• In 12-team formats, I just don’t see much value in guys who only provide stolen bases. It’s an important category, especially in Roto, but in shallower formats, there are too many other (and better) ways to get the steals you need without sacrificing production in the other categories.


  • If I want to get some insight on whether what I’m seeing is new or if it’s just normal fluctuation, I’d use my favorite tool—the rolling chart, which I’ll also reference as appropriate. You can also get rolling charts from sources like FanGraphs or Baseball Savant. If you have any questions about how to do that or how to read these charts, reach out to me!


  • No stat is an island and they should all be taken in proper context. For ranking purposes, the primary starting points I use are plate discipline, wRC+, quality of contact metrics (also known as Statcast batted ball data), lineup context, and the skills we can measure using tools such as our PLV Hitter Attributes. I also use various projections (some free, some I buy) and dollar value generators.


  • Positional eligibility, and specifically multi-eligibility, is neat but also isn’t a huge factor in many 10- and 12-team leagues anymore due to the prevalence of multi-eligible players. It’s of more value in deeper contests like the NFBC, or in leagues with limited roster moves (draft and hold leagues, transaction limits/costs, extremely short benches, etc.), but even then the value is fairly situational and context-dependent.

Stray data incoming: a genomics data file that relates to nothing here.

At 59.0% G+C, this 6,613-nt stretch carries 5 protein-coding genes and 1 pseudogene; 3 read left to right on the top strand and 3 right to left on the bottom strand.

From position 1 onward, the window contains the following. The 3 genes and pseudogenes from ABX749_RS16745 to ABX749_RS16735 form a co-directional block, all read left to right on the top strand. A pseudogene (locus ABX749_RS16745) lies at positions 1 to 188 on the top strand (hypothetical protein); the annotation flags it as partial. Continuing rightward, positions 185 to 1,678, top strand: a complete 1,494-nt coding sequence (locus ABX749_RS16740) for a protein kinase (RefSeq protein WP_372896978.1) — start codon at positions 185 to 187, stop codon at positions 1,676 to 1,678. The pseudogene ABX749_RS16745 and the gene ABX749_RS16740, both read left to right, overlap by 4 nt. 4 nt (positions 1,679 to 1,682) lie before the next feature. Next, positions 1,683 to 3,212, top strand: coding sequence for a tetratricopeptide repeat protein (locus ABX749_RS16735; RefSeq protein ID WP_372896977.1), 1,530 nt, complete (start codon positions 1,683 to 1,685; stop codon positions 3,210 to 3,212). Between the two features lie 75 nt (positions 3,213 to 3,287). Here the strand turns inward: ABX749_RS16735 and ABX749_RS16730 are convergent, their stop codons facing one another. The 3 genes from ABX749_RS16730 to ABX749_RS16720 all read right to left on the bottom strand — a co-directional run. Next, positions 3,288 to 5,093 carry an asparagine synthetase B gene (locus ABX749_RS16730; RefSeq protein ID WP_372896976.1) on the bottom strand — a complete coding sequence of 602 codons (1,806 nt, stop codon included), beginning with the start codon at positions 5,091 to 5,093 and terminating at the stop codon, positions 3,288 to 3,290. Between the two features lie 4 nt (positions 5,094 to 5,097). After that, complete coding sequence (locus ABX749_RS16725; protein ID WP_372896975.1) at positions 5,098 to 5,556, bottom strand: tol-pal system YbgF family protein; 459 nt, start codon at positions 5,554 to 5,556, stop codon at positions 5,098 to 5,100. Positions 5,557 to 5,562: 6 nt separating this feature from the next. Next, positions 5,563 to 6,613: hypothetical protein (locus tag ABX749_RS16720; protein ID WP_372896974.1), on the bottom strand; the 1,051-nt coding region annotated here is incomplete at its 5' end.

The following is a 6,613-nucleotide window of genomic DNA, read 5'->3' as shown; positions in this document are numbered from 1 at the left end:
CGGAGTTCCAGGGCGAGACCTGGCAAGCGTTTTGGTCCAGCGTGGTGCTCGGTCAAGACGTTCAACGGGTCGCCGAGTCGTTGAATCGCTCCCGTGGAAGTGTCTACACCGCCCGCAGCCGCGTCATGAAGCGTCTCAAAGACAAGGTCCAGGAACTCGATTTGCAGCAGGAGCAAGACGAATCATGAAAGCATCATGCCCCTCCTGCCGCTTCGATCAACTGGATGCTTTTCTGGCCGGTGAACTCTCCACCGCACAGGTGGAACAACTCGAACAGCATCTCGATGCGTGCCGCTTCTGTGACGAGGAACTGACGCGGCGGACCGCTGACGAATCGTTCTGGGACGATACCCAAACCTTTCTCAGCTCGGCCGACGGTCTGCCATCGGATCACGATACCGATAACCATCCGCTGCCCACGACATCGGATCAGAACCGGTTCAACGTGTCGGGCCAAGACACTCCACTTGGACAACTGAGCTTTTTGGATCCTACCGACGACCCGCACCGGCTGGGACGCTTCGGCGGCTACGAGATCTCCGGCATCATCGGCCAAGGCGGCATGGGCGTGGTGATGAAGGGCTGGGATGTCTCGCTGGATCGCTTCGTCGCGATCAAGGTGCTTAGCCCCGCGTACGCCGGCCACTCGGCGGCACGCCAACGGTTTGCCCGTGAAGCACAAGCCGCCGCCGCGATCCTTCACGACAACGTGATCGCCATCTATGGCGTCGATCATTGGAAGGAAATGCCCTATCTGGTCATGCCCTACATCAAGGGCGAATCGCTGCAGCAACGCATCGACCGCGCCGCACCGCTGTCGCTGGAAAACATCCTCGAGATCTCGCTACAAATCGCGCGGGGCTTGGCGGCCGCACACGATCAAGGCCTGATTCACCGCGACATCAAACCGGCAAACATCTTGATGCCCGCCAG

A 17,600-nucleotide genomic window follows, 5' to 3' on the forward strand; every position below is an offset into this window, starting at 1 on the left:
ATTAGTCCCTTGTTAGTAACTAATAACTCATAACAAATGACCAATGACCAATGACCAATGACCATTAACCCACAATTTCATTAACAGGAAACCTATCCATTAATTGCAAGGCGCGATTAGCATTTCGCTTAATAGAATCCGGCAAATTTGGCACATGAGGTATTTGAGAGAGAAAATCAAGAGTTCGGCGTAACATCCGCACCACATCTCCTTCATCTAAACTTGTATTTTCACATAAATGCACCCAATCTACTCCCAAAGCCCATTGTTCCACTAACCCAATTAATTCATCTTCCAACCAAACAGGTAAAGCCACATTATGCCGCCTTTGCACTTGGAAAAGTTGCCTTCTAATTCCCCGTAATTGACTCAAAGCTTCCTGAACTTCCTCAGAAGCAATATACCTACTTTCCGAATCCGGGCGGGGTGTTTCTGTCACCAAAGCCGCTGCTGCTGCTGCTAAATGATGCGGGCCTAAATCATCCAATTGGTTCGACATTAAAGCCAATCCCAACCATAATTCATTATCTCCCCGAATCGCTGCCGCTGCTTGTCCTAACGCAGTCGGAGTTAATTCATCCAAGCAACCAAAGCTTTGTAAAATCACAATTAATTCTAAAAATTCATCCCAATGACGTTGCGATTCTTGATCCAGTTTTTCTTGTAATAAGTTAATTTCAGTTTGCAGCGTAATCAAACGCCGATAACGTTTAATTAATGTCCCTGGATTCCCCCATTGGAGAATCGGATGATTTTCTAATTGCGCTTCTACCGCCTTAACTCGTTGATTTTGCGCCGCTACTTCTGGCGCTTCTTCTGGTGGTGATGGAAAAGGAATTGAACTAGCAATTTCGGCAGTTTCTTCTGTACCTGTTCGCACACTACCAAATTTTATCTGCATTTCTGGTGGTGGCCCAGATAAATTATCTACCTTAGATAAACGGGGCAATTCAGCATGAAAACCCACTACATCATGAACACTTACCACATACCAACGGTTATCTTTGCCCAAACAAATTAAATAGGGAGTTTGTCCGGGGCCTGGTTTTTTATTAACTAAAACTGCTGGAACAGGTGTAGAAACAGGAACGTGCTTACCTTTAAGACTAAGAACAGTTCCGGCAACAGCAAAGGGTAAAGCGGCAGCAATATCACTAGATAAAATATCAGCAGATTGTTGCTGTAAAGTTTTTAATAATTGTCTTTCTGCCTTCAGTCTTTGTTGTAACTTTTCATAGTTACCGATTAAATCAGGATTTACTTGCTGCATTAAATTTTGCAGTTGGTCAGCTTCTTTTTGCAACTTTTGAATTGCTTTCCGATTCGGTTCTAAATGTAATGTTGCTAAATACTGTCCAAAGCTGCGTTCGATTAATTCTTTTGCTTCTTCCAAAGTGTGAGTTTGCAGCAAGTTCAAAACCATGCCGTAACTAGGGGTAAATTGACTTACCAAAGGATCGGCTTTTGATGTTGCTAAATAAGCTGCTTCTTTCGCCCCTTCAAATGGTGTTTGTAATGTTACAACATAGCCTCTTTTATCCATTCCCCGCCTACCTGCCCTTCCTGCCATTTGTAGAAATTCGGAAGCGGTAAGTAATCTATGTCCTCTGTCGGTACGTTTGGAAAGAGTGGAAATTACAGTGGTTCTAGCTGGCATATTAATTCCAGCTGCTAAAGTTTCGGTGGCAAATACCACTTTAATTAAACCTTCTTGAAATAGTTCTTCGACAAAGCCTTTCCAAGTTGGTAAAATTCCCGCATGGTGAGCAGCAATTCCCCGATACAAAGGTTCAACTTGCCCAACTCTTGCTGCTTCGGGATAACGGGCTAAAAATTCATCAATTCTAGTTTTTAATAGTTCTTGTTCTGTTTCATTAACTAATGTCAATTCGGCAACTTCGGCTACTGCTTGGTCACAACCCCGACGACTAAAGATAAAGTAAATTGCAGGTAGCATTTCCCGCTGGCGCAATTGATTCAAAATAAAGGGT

• On a similar note, I don’t penalize players for only qualifying in the utility slot. At most, it is a mild inconvenience if a DH-only player is available at a great value and you already have filled your utility spots.


  • Anyone talented enough to make it to the big leagues can be brilliant or putrid for 50 to 100 at-bats regardless of true talent. Heck, it could even last a month with no change in potential or skill. It also could be wildly meaningful. We can’t and don’t know which of these will be true until it’s over, though track record, scouting, and trends give us hints.


  • If you’d like input on a player or have any feedback, your best bet is to reach out to me on the website formerly known as Twitter (@ifthechufits) or in the comments!


After doing some early drafting and looking at my rankings, I’ve come up with three things I’m going to try to do in every draft. Those three  things are: